CRV has net current assets (current assets less total liabilities) of approximately $27.5 million, yet it trades for a market cap of just $12.9 million, a discount of 53%. Most NCAV stocks are unprofitable and burning through assets, giving some rationale to the market price. This is not the case for CRV, which is profitable and holding asset values relatively steady. In face, the company’s NCAV has risen in each of the last three years.
Should CRV be so cheap? Let’s find out.
The Coast Distribution System, Inc - Revenues and Margins, 1995 - 2Q 2011
Here we see that the recession has been extremely rough on CRV. Revenues in the last year were down 40% from 2006 highs. Importantly however, the company’s margins have held relatively steady, suggesting a variable cost structure. Unfortunately, margins are extremely weak, with the company earning a profit just 62.5% of the time period presented.
The Coast Distribution System, Inc - Historical Returns, 1995 - 2Q 2011
Here we see the effects of the company’s poor margins. As a steward of shareholder capital, CRV has done an extremely poor job, with return on equity in the double digits in only three out of sixteen years. Unfortunately, this is not the result of excessive non-cash charges (as we saw here), as the following chart indicates.
The Coast Distribution System, Inc - Cash Flows, 1995 - 2Q 2011
Here we see that the company has generated reasonable free cash flow in just three of the last six years. Unfortunately, in each case this was the result almost solely of inventory liquidation. In 2005, we saw a spike followed by a necessary inventory rebuild the following year. So far, the company has not had to rebuild the inventory liquidated during the recession, but it will happen once demand for the company’s products picks up again. Today, the company is carrying inventory of around $30 million as compared to a pre-recession average of $43 million. The difference of $13 million is greater than the company’s current market cap, and approximately the difference between the company’s NCAV and current market cap. It appears the market is correctly appraising the company’s required working capital investment to be much higher than it is currently.
Where is that capital going to come from? The company has just $2.8 million in cash, as compared to $12.7 million in debt. The company can draw down further on its revolver, or it can issue equity. Neither approach seems very attractive for shareholders, considering the riskiness of leverage and the dilutive effect of issuing stock priced at a discount to book value.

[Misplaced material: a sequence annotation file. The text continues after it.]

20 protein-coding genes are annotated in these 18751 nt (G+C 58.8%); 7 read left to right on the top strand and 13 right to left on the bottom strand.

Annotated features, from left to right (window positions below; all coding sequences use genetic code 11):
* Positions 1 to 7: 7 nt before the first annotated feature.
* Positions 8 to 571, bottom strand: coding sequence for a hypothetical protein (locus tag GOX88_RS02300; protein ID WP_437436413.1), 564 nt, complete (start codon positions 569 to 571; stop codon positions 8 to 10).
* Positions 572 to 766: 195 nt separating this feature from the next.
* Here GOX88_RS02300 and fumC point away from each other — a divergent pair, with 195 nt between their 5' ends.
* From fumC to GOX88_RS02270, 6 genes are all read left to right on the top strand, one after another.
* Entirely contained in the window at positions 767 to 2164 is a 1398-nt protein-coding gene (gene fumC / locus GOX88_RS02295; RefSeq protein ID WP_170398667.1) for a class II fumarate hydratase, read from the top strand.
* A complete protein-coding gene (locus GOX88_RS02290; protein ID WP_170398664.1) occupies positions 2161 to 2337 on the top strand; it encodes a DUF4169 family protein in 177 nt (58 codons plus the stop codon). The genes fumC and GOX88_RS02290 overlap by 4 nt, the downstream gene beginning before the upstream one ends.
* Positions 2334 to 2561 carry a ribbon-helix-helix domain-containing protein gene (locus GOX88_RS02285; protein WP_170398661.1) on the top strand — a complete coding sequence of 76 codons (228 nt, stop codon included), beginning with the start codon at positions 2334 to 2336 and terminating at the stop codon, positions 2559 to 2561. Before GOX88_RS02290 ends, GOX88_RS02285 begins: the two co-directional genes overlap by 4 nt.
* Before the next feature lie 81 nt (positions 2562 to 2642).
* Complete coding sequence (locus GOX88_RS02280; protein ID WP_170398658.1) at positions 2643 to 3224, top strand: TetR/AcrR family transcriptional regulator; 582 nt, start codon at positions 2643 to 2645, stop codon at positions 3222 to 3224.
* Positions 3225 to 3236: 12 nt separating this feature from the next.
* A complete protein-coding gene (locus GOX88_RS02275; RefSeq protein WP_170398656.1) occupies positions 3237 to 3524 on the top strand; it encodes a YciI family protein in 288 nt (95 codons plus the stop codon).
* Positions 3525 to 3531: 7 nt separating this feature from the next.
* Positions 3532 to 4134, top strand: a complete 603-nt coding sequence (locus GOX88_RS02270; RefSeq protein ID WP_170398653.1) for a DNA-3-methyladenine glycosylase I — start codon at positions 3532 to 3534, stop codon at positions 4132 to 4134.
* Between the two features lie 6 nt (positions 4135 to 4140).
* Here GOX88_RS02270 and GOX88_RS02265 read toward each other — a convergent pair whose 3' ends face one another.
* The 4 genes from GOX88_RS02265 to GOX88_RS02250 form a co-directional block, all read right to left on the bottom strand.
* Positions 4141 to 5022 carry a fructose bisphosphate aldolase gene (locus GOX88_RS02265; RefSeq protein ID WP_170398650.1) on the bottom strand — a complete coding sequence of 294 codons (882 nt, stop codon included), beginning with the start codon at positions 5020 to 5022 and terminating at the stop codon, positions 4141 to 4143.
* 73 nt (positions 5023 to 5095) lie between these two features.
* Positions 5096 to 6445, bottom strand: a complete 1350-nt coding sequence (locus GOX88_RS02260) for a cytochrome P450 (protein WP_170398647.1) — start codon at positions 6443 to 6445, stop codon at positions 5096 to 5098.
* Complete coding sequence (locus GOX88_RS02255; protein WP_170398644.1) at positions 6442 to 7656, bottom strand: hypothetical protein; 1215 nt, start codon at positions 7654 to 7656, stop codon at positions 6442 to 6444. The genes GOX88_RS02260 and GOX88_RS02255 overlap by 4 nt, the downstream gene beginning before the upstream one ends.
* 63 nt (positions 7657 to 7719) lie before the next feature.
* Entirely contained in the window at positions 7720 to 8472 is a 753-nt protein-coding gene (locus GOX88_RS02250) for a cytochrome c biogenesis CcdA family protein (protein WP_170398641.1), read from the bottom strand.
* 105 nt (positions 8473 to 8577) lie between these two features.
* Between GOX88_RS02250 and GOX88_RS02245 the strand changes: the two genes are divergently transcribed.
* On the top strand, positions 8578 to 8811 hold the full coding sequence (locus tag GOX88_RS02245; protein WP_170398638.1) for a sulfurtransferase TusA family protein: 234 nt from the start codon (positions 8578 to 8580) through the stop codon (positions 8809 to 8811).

Over the past sixteen years, CRV has only infrequently earned its cost of capital. Even during the “good years” when average Americans were on a credit-fueled binge of discretionary big ticket items like RVs and boats, the company was generating returns that were average at best, and generating free cash flow only as a result of temporary inventory liquidation. Yes, the company is trading at a significant discount to its asset value, but there is little reason to believe the company will be liquidated and this value realized. Rather, assuming the company is a going concern, an investor today looks forward to continued poor returns on their capital and a company faced with either adding debt or diluting equity as it rebuilds its inventory to suit normal levels of demand.
It is also important to note that CRV’s discount to asset value may also be overstated. The company’s asset valuation is based largely on inventory and accounts receivable, which combined account for 83% of total assets, or 142% of equity. In a liquidation, it is likely that the company’s inventory and accounts receivable would fetch far less than what they are carried at. It is worth noting that the company’s reserve for excess, slow-moving and obsolete inventory declined 22% in the first six months of this year, from approximately $2 million to $1.56 million. Furthermore, the company has undiscounted operating lease liabilities of $18.5 million that would, in liquidation, need to be dealt with. All this to say that the actual discount to asset value may be far less than it seems at first glance.
In valuing CRV on a free cash flow basis, I made a number of generous assumptions regarding revenue growth and margins, and even when being (overly) generous I found the company to be undervalued only by slight amount. I would certainly not invest based on these assumptions, and on more realistic assumptions I find the company to be overvalued. It seems the best thing for investors would be an announcement that the company will be wound down.
What do you think of CRV?
Author Disclosure: No position.
Talk to Frank about The Coast Distribution System, Inc